Limyra: an idyllic dive into an ancient basilica!

Limyra is a bit the odd man out when it comes to ancient sites. Why is that you may ask? Because on the one hand, there’s not much left still standing from what must have been a quite impressive ancient city. But on the other hand, Limyra holds a definite wow-moment when you lay eyes on the submerged ruins of a Basilica, annex Colonnaded Street. Those alone are worth the detour if you find yourself near Finike, as they are a valid competitor for the overcrowded and over-commercialized ‘Cleopatra Pool’ at Pamukkale. Read all about what to expect from a visit to Limyra, and how to prepare your visit.

The Water Adds A Little Magic To The Ruins At Limyra

The Water Adds A Little Magic To The Ruins At Limyra

The historical background of Limyra

Historians believe that the Lycian name of Limyra, Zẽmuri originates from a Hittite word, but so far, no excavation founds date back to a period as early as the Hittites. They did, however, discover pottery fragments on-site dating back to the 7th century BC. The earliest settlements probably took place in the 6th century BC, judging by the type of domestic architecture in the northern sector of the western town. By the 4th century BC, Limyra was the residence of Perikle, a local dynast. The town was booming. At that time, the fortification wall around the Acropolis, terrace houses, a Heroon, and around 400 funerary monuments spread over 5 Necropoleis were built. The Roman Period inscriptions refer to Limyra as a metropolis with two votes as a member of the Lycian League. The Theatre and Roman Baths date back to this era. After that, during the Byzantine Period, the city became a bishopric, with the ruins of a Basilica and a Bishopric residence still visible today. By the 10th century, the Bishop’s seat moved to nearby Phoinix, a harbor city known today as Finike. Limyra was mostly abandoned by the 15th century and reoccupied as the current village in the mid-20th century.

A Submerged Marble Floor

A Submerged Marble Floor

The Ptolemaion, once glorious still an eye-catcher

When the Galatians invaded Asia Minor, Ptolemy II, the son of Alexander the Great’s successor, supported the city, thus saving it. The citizens dedicated a monument to their hero and called it the Ptolemaion. It must have been a glorious structure. Nowadays, it is mostly ruined, but upon completion, the Ptolemaion was a two-pieced structure of about 30 meters high. It had a cubic bottom part adorned with reliefs depicting the wars between the Greek heroes and the horsemen. On top of the cube stood four life-size lion statues protecting the building. The upper part of the Ptolemaion was a colonnaded circular temple of the Ionic order with a conical roof decorated with fish scale motifs, crowned with a sculpture of leaves and snakes. Parts of the conical roof are still on-site today.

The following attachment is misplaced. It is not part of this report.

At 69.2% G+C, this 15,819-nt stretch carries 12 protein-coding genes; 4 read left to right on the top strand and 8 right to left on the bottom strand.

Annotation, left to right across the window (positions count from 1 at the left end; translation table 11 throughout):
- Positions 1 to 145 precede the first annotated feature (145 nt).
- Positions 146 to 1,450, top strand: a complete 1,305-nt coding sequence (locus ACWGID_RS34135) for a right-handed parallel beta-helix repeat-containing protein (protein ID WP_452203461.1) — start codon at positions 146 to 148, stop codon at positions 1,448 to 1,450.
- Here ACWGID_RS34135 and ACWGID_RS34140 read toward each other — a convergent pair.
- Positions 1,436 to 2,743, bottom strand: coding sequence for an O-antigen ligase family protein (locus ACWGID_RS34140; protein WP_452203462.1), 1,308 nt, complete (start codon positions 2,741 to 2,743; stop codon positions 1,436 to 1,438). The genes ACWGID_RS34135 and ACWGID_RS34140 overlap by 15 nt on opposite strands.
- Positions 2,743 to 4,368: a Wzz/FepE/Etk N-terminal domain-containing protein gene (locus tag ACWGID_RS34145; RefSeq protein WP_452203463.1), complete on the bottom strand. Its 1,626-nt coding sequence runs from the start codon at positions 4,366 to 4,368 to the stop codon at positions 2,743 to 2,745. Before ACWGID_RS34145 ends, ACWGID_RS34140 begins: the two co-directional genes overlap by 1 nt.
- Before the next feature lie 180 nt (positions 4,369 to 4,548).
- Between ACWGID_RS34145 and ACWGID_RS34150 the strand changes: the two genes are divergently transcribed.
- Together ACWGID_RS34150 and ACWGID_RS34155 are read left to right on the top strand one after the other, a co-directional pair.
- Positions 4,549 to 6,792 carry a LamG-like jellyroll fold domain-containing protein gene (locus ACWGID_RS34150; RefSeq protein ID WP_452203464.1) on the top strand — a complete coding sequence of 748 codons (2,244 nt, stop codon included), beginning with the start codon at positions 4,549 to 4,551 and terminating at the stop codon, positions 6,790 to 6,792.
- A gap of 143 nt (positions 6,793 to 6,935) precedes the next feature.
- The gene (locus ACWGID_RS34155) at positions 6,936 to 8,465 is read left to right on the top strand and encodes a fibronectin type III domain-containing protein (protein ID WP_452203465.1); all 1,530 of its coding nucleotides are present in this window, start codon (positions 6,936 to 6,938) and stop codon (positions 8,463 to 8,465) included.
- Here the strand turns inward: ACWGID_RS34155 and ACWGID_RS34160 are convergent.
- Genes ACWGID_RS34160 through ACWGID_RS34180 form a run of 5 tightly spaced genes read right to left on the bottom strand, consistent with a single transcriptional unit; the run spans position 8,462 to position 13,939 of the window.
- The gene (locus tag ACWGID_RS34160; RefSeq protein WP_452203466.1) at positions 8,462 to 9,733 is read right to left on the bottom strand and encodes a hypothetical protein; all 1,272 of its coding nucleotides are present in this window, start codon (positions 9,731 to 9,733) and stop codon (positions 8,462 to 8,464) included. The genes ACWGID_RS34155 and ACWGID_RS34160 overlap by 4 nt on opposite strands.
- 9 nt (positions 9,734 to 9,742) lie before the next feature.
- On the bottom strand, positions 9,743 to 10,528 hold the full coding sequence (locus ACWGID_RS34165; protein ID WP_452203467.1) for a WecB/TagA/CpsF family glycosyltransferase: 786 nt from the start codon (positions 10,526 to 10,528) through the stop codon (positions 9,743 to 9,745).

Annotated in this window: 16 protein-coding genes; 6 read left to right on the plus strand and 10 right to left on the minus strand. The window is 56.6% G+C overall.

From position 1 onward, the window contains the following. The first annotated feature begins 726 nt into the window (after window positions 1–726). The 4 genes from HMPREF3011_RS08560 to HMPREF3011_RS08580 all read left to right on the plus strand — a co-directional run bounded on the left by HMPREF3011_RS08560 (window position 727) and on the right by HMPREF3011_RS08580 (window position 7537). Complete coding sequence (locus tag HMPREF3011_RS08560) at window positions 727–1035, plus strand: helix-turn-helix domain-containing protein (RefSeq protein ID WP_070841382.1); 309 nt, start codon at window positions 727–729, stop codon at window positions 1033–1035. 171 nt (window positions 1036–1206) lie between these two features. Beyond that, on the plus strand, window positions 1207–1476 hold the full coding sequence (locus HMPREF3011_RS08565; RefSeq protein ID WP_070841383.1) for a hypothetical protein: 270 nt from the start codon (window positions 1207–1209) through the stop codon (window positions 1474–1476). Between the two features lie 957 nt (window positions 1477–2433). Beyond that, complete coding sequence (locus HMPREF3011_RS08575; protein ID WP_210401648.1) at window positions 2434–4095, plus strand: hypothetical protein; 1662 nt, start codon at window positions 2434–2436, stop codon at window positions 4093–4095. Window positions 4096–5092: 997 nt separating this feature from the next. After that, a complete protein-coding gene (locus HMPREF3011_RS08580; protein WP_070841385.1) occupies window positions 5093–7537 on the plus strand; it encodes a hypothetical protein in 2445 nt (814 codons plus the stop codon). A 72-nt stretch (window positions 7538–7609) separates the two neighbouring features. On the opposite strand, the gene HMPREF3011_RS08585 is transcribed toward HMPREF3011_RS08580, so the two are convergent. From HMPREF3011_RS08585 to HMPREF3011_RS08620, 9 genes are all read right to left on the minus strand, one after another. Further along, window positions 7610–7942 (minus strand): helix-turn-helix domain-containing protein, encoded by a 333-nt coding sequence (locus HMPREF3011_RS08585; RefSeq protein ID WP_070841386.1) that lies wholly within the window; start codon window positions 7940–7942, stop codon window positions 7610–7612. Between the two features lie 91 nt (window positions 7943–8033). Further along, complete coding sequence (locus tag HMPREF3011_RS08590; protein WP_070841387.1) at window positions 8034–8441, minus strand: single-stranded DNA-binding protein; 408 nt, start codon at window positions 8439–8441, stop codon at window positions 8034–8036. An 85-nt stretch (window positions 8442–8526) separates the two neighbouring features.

Ptolemaion At Limyra

Ptolemaion At Limyra

Ptolemaion At Limyra
Ptolemaion At Limyra Surrounded By Water

Ptolemaion At Limyra Surrounded By Water

Ptolemaion At Limyra Surrounded By Water

The submerged Basilica and Colonnaded Street

The Byzantine city wall runs over the Ptolemaion, and as soon as you cross the door opening to the other side of the wall, you’re in for a surprise. Honestly, the first impression at Limyra isn’t all that exciting. Greenhouses surround the site, and most of the structures that are visible from the entrance aren’t that impressive. That changes the moment you discover the scenery at the back of the wall by the Ptolemaion when the setting becomes idyllic. This is what your visit to Limyra is all about. Streaming water, submerged ruins, and a lush setting. On a hot summer day, this is where the locals come for a swim, and what a unique pool they have!